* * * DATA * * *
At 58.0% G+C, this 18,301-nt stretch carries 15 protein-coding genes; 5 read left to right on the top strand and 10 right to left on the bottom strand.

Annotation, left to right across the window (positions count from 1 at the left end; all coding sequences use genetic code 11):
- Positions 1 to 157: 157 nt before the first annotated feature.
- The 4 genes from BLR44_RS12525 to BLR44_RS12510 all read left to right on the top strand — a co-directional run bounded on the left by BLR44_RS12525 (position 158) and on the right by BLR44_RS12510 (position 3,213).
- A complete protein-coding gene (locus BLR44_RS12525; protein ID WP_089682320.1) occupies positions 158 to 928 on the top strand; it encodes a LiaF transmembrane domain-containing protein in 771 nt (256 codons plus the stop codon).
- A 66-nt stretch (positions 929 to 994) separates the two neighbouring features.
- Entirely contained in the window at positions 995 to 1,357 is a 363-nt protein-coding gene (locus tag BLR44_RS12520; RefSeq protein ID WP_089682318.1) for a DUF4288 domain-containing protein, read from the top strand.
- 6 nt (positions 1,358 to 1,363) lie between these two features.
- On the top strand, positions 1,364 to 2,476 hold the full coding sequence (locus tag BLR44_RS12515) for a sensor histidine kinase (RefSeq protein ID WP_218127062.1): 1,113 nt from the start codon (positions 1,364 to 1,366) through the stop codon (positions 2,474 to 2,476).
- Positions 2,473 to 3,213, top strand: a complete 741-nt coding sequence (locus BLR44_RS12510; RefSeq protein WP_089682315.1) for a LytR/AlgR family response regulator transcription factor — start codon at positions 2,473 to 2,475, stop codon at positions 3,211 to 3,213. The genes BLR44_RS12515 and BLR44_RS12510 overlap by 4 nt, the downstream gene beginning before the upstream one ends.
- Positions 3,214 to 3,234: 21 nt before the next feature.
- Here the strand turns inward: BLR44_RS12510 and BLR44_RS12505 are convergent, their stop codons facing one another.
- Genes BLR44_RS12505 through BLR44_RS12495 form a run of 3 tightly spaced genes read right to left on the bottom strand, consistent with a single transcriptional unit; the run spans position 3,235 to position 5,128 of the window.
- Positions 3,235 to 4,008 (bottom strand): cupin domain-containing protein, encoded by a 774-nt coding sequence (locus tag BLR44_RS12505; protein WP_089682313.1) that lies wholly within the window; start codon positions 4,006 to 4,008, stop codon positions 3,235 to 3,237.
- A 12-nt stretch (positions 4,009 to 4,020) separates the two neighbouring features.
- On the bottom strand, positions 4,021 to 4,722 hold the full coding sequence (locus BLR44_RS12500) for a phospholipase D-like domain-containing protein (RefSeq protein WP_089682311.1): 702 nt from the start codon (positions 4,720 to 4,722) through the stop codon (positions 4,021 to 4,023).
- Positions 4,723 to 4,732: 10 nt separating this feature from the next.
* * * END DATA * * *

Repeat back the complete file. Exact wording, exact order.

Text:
At 58.0% G+C, this 18,301-nt stretch carries 15 protein-coding genes; 5 read left to right on the top strand and 10 right to left on the bottom strand.

Annotation, left to right across the window (positions count from 1 at the left end; all coding sequences use genetic code 11):
- Positions 1 to 157: 157 nt before the first annotated feature.
- The 4 genes from BLR44_RS12525 to BLR44_RS12510 all read left to right on the top strand — a co-directional run bounded on the left by BLR44_RS12525 (position 158) and on the right by BLR44_RS12510 (position 3,213).
- A complete protein-coding gene (locus BLR44_RS12525; protein ID WP_089682320.1) occupies positions 158 to 928 on the top strand; it encodes a LiaF transmembrane domain-containing protein in 771 nt (256 codons plus the stop codon).
- A 66-nt stretch (positions 929 to 994) separates the two neighbouring features.
- Entirely contained in the window at positions 995 to 1,357 is a 363-nt protein-coding gene (locus tag BLR44_RS12520; RefSeq protein ID WP_089682318.1) for a DUF4288 domain-containing protein, read from the top strand.
- 6 nt (positions 1,358 to 1,363) lie between these two features.
- On the top strand, positions 1,364 to 2,476 hold the full coding sequence (locus tag BLR44_RS12515) for a sensor histidine kinase (RefSeq protein ID WP_218127062.1): 1,113 nt from the start codon (positions 1,364 to 1,366) through the stop codon (positions 2,474 to 2,476).
- Positions 2,473 to 3,213, top strand: a complete 741-nt coding sequence (locus BLR44_RS12510; RefSeq protein WP_089682315.1) for a LytR/AlgR family response regulator transcription factor — start codon at positions 2,473 to 2,475, stop codon at positions 3,211 to 3,213. The genes BLR44_RS12515 and BLR44_RS12510 overlap by 4 nt, the downstream gene beginning before the upstream one ends.
- Positions 3,214 to 3,234: 21 nt before the next feature.
- Here the strand turns inward: BLR44_RS12510 and BLR44_RS12505 are convergent, their stop codons facing one another.
- Genes BLR44_RS12505 through BLR44_RS12495 form a run of 3 tightly spaced genes read right to left on the bottom strand, consistent with a single transcriptional unit; the run spans position 3,235 to position 5,128 of the window.
- Positions 3,235 to 4,008 (bottom strand): cupin domain-containing protein, encoded by a 774-nt coding sequence (locus tag BLR44_RS12505; protein WP_089682313.1) that lies wholly within the window; start codon positions 4,006 to 4,008, stop codon positions 3,235 to 3,237.
- A 12-nt stretch (positions 4,009 to 4,020) separates the two neighbouring features.
- On the bottom strand, positions 4,021 to 4,722 hold the full coding sequence (locus BLR44_RS12500) for a phospholipase D-like domain-containing protein (RefSeq protein WP_089682311.1): 702 nt from the start codon (positions 4,720 to 4,722) through the stop codon (positions 4,021 to 4,023).
- Positions 4,723 to 4,732: 10 nt separating this feature from the next.